Circles and Stones (update 2, excerpt)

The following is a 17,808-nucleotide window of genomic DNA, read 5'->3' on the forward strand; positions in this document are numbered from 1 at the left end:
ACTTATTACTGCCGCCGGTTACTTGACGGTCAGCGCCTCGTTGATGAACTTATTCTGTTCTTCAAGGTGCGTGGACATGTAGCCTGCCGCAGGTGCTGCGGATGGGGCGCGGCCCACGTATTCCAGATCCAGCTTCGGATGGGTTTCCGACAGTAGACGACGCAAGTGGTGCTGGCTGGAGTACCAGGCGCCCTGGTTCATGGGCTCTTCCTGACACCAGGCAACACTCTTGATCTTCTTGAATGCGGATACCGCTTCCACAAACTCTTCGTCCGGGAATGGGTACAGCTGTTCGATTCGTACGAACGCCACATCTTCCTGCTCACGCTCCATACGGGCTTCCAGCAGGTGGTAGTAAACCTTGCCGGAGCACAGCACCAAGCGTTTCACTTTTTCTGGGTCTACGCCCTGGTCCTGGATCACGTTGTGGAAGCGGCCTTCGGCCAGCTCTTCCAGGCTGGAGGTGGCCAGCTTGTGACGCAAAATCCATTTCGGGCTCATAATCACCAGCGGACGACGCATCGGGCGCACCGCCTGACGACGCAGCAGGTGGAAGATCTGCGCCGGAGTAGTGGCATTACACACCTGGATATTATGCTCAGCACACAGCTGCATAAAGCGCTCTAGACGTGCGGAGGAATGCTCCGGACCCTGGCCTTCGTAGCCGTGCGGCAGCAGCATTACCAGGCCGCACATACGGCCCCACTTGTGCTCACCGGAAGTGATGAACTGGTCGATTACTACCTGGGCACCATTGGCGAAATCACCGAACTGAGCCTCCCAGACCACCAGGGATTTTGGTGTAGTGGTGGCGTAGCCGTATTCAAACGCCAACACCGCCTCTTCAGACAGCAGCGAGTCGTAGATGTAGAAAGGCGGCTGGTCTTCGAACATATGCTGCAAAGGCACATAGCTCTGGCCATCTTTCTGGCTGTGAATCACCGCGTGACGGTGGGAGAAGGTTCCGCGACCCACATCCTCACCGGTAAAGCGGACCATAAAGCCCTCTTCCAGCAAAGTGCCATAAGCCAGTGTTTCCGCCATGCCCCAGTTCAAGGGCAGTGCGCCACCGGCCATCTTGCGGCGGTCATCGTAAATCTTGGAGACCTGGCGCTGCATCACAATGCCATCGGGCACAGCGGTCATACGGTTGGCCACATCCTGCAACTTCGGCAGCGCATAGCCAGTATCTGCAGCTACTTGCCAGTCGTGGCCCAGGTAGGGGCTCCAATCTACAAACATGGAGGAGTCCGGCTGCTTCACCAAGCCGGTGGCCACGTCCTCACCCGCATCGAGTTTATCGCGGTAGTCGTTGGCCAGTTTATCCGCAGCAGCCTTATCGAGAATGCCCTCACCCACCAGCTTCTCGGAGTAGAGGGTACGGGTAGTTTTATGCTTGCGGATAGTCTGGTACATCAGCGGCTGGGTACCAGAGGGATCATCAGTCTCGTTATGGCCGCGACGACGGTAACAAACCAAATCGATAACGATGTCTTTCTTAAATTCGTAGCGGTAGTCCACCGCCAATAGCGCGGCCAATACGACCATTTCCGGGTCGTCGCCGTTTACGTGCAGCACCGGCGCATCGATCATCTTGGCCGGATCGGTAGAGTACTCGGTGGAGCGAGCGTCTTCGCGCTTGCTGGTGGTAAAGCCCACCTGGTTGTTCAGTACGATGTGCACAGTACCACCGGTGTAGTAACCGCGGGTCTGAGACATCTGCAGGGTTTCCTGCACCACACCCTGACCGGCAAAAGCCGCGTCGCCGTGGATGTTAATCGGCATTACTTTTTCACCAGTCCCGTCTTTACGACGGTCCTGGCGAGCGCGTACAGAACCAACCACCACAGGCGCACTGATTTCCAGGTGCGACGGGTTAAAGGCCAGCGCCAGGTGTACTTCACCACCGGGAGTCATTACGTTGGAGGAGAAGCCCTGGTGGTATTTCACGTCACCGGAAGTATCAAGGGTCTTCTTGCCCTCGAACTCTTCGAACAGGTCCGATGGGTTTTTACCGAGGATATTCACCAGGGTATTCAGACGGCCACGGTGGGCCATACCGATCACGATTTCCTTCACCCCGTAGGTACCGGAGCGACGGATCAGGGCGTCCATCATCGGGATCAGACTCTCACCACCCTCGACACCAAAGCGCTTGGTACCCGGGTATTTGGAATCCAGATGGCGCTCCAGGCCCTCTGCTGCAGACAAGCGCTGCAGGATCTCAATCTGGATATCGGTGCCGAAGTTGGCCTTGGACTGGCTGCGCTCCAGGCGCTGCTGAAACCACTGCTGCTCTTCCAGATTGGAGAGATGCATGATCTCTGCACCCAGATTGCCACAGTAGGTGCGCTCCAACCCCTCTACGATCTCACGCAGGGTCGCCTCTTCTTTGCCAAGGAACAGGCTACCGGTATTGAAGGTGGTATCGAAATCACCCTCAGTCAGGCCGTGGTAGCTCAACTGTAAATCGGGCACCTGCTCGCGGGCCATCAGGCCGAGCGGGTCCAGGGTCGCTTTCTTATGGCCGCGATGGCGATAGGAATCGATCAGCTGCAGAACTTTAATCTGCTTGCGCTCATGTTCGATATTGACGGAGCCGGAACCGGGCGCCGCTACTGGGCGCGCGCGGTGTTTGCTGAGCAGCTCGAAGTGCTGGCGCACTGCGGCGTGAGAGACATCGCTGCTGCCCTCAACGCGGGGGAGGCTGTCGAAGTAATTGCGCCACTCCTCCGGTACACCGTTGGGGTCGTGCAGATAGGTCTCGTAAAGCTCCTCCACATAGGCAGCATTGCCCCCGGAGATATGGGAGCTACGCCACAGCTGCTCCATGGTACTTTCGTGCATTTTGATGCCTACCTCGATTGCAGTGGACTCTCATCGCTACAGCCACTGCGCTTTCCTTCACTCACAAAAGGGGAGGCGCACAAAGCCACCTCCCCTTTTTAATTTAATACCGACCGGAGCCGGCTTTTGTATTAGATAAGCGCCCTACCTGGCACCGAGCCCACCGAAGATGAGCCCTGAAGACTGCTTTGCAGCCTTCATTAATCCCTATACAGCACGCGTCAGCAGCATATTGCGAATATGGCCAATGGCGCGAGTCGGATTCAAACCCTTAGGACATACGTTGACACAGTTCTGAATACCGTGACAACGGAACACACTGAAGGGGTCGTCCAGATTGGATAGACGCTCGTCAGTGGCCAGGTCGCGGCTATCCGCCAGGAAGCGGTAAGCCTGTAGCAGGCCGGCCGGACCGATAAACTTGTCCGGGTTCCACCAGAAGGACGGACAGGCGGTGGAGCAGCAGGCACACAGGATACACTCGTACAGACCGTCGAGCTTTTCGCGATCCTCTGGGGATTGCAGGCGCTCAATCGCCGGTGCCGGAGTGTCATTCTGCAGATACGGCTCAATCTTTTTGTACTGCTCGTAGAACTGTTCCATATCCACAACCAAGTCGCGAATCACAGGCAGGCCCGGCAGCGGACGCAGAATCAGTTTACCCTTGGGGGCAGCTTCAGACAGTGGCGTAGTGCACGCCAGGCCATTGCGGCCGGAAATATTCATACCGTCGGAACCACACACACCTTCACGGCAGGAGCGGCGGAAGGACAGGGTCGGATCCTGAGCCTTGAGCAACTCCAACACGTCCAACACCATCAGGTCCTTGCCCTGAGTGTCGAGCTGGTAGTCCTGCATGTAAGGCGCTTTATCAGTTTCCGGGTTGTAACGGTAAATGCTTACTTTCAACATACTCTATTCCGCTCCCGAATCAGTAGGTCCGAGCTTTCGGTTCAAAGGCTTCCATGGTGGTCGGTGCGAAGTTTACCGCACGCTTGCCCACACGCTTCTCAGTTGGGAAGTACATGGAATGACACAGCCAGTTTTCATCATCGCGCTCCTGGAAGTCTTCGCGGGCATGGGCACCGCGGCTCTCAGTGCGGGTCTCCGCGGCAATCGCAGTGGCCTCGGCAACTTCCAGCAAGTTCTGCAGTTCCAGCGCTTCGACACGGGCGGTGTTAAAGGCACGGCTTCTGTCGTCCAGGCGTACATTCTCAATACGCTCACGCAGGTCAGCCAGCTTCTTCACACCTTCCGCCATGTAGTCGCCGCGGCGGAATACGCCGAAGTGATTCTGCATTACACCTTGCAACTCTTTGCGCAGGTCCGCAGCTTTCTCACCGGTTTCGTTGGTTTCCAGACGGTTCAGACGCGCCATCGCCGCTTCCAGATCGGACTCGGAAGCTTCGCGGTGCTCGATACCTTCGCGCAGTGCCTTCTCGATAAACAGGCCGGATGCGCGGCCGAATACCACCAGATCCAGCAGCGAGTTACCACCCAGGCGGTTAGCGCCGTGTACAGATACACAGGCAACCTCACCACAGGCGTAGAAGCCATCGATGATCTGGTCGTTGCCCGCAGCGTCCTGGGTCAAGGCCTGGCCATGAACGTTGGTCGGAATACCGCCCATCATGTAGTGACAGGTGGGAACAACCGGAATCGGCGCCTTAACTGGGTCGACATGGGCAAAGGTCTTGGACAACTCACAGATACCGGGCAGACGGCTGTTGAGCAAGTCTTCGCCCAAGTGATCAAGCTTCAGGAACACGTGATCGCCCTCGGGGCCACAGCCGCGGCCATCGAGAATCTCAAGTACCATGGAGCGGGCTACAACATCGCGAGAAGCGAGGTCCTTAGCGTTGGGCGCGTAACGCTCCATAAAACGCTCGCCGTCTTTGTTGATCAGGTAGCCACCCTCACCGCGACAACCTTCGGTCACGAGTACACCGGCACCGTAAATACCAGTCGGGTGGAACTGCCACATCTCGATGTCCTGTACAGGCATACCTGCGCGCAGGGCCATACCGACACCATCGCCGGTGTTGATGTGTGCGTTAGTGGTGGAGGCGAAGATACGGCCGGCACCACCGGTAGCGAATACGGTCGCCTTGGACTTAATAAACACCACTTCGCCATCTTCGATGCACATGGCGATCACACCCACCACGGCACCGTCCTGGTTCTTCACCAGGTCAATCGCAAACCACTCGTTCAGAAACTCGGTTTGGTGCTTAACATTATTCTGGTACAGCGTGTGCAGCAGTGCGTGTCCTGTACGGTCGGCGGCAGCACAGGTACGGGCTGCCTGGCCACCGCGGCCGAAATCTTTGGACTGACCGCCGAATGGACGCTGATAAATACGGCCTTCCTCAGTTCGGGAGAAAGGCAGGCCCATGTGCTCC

After a detour to work on a website, I have returned to writing Circles and Stones, the third novel in my ongoing Sanyel series. I am twelve chapters in and decided it was time to show another excerpt. It is still in draft form, but the finished product should look similar, only more polished. I hope you enjoy it. Here’s the setup: Sanyel, Izzy, the priest Borsar, and rebel leader Trayvan have been making their way to the city of Grell in order to find and rescue Borsar’s son from the clutches of Danara, the madwoman who has abducted him. Deserted homes at the outskirts of Grell alarm the travelers until they learn that the starving residents have gone to the inner city to claim free food promised by Danara. A frightened elderly man tells Sanyel of a ruthless gang that has appeared on the surrounding streets, taking advantage of the missing inhabitants to rob homes. The man has witnessed a brutal murder of an elderly woman by the gang, and now the murderous group has found Sanyel and her companions. Izzy tapped my arm. “We have company.” A man had appeared in the street and was standing about twenty paces from us. Another then showed to his left, walking from between two houses to the center of the street to stand beside the first. A third came from the opposite side of the lane and joined the other two. They stood there eyeing us in a relaxed and confident manner. Two of the three men displayed malevolent grins. I glanced down the street in the other direction. A fourth man had placed himself in the middle of the avenue about the same distance from us as the other three. “It’s them!” the old man informed us. “The rovers!” “I see only four,” said Izzy. “You said there were six or seven.” “They will kill us all!” the man said in reply, not bothering to address Izzy’s concern over the numbers. “I see another,” said Trayvan. “He is on a high balcony directly across from us.” I glanced over and spotted the man. He made no effort to conceal his presence. Another man had joined the one standing alone in the street. That made six. I didn’t see a seventh. “You there,” the first man hailed us. “We’d like to talk to you.” One of the two standing next to the man chuckled and the other's malicious grin widened. I knew their type. Conversation didn’t interest them. They wanted self-amusement. They would use talk as a means to induce fear, as a preamble to a delightful game of torture and slaughter. The speaker appeared to be about thirty, sported a dark tan, and was a bit flabby around the middle. His tangled, filthy blond hair reached down to touch uneven shoulders, one of which had a pronounced slope, as if it had mended improperly from past injury. He wore a two-piece outfit, with the lower half consisting of a pair of puffy-legged, dirty blue pants that extended from his ample waist down to his ankles. The upper half was a loose, unadorned, long-sleeved, and once-white shirt tucked in at the waist and open at the neck. The man wore nothing on his feet. The rest of the men were younger, most of them not much past the age of twenty, and the style and condition of their clothing matched that of their leader. Despite their youth, these men gave off no whiff of innocence, no odor of virtue. These were hardened criminals. Their demeanor revealed that truth, and the cruelty the old man had witnessed against the elderly woman had confirmed their vicious natures. All of them owned wicked-looking knives that dangled from sashes around their waists. “So talk,” said Trayvan. “But first, we’d appreciate it if you’d come closer. We can’t carry on a decent conversation at this distance.” I loved Trayvan’s approach. That is how I would have spoken to them. Show no fear and make them second-guess the capabilities and defensive readiness of their targeted victims. The blond man eyed Trayvan’s sheathed sword and then he swept his sharp gaze over the rest of us. I caught a slight smile when he noticed that neither the priest nor the old man carried weapons. He appeared startled that Izzy and I bore arms but then seemed to dismiss any concern over that. What had he to fear from two young females, one of whom had a missing arm? I glanced up at the man on the balcony and a new sight confronted me, one that drew my anger. The man had strung a rope across several of the balcony posts. Human heads hung from hooks attached to the rope. I counted six. One was that of an elderly woman. One was the head of a child. The man squeezed his mouth into a taunting smirk as our eyes met. “If your group will kindly drop your weapons, I don’t see why we can’t have a friendly conversation,” the blond man was saying, his tone affable. I turned my sight from the balcony lowlife to the speaker. “We will drop nothing,” I informed him. I paused and then said, “No, that is not completely true. Very soon, I plan to drop that smirking fool off the balcony to the street. Then, I will cut off his head, attach it to a hook, and hang it from his own rope.” My bold threat, so calmly stated, surprised the rover leader. Encountering a confident young female voicing a challenge to his pack of male predators was probably the last thing he expected. He stood for a moment with mouth agape. Then he laughed. “You are quite amusing,” he said. “I don’t know how you plan to drop Bransor from the balcony, but the fact that you said you would has already had a devastating effect on my friend. Look how sad you have made him.” I glanced up and saw no change in Bransor’s demeanor, as his smirk remained. “I’m thinking Bransor has plans for you,” the rover leader continued with good humor. “I’m thinking he will find a prominent place for your pretty head among his collection. Of course, when he has your head, it will not look as pretty as it does now. Still, one’s looks don’t last forever, do they?” I’ve learned to be wary of those who threaten with calm, cheerful voices. They tend to have greater intelligence and deviousness than your blustering, angry types. I’m sure he would have continued speaking, but I tired of his talk. I had promised to drop the head collector from the balcony to the street. It was time to honor that vow. I unslung my bow from my shoulder. The rover leader eyed my move with cautious interest. “What have you there?” he asked. “I am not familiar with that device.” I wasn’t sure if the man suspected the “device” was a weapon. It was, of course, and he’d find that out soon enough. This man’s culture, as old as it was, had not developed the bow and arrow. Mine hadn’t either, but I was lucky to have come across this remarkable weapon during my last adventure. That was to my advantage now, as I had an element of surprise. I ignored the man’s question and instead spoke to his gang as a whole. “I give you no options,” I said as I fitted an arrow to the bowstring. “I will not allow any of you to surrender or flee. You will pay for your murderous crimes right here and right now.” The head rover no longer found my defiance amusing. “Stupid girl! It seems you don’t realize the peril of your situation. Your empty threats are useless. What does your toy weapon do, throw pointed sticks? Do you think that can stop us? Who are you, some brainless, spoiled brat who always expects to get her way? You are in my world now, girl, and you’ll not get your way with me.” I was about to respond when Borsar held up his hand to stay my reply. “She is not what you assume, and you really should not talk to her that way,” he told the blond rover. “Murdering that old woman and displaying those heads was a foolish thing to do. This remarkable young girl sometimes grants the wicked second chances. She did so with me when I was less than deserving. I feel, however, that she is in no mood to give second chances today. Accept that you are all dead men. It is your misfortune that on this day you have met the Disrupter. She will show you no mercy … and yes, she always gets her way.” I hope you enjoyed this excerpt. More will follow in future update posts.